A Quantitative Method for Iron Histochemistry
David P Ng, Lauren C Hyde, Norman B Levy, Deborah L Ornstein. Dartmouth-Hitchcock Medical Center, Lebanon, NH
Background: Currently, iron quantitation in histologic sections relies on discrete grades derived from manual examination of slides stained for ferric iron. In the bone marrow, several grading systems are used, ranging from a simple 3 grade score (absent/present/increased) to the more complex Gale's score with 7 grades. Several studies have suggested a high degree of interobserver variability in the application of these scoring schemes as well as inconsistency in the clinical use of these methods, suggesting a need for more reproducible and consistent methods to quantitate iron in histologic sections. Here, we report a new method to quantitate storage iron in histologic sections using open source image analysis tools.
Design: Bone marrow core biopsy sections were stained with Perl's iron and a nuclear fast red counterstain. Ten representative fields of each core were evaluated from whole slide scanned images to eliminate camera field variability. Using ImageJ, the images were separated into RGB color channels, and the red and blue channels were thresholded so that cellular (red) pixels and ferric iron (blue) pixels were selected. A ratio of number of ferric iron pixels to cellular pixels was calculated for each image and an overall average was calculated for each specimen to derive a quantitative Iron Score (qIS). Twenty sequential cores were graded by two hematopathologists using Gale's scoring system while qIS were obtained by the method above and the results compared. Interobserver variability of the field selection was analyzed with representative images from an additional 154 cores evaluated by trained and untrained independent observers for a total of 3080 images. Linear regression between qIS was performed.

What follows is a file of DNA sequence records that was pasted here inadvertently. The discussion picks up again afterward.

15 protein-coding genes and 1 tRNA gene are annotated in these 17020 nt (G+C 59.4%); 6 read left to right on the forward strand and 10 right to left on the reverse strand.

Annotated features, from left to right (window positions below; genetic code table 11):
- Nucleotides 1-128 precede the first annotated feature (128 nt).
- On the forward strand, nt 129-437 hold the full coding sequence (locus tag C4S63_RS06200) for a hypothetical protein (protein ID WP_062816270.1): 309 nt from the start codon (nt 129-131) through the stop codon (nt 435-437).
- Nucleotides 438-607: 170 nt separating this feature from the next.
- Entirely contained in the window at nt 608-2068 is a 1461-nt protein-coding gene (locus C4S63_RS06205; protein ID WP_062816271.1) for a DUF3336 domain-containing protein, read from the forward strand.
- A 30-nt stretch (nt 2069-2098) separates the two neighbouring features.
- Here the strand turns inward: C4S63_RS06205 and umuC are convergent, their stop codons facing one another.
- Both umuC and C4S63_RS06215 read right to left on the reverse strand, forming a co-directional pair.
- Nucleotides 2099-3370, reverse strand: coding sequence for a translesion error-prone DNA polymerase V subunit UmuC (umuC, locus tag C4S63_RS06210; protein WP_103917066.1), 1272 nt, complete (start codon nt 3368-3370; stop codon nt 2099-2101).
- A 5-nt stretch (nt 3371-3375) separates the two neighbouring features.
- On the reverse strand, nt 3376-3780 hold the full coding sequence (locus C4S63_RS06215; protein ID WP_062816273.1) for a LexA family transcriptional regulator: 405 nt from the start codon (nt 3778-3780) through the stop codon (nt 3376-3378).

Results: Using Gale's iron scoring system, the two hematopathologists showed good correlation with the log normalized qIS (R2=0.696 and 0.663) similar to Gale's original results using radio-chemical iron analysis. Field selection by trained and untrained observers yielded excellent correlation for qIS (ρ=1.006, R2=0.9661).
Conclusions: These results suggest that our method is useful for quantitating storage iron in bone marrow biopsy specimens and correlates well with older semi-quantitative methods. Additionally, this technique appears to be very robust and tolerant of the method by which fields are selected for analysis. This suggests that untrained observers may be trained to select fields for analysis. The use of whole slide scanning and ImageJ makes this method highly reproducible with little inter-run and inter-observer variability and can be readily applied in any lab with a camera and computer.
Wednesday, March 6, 2013 9:30 AM
Poster Session V # 290, Wednesday Morning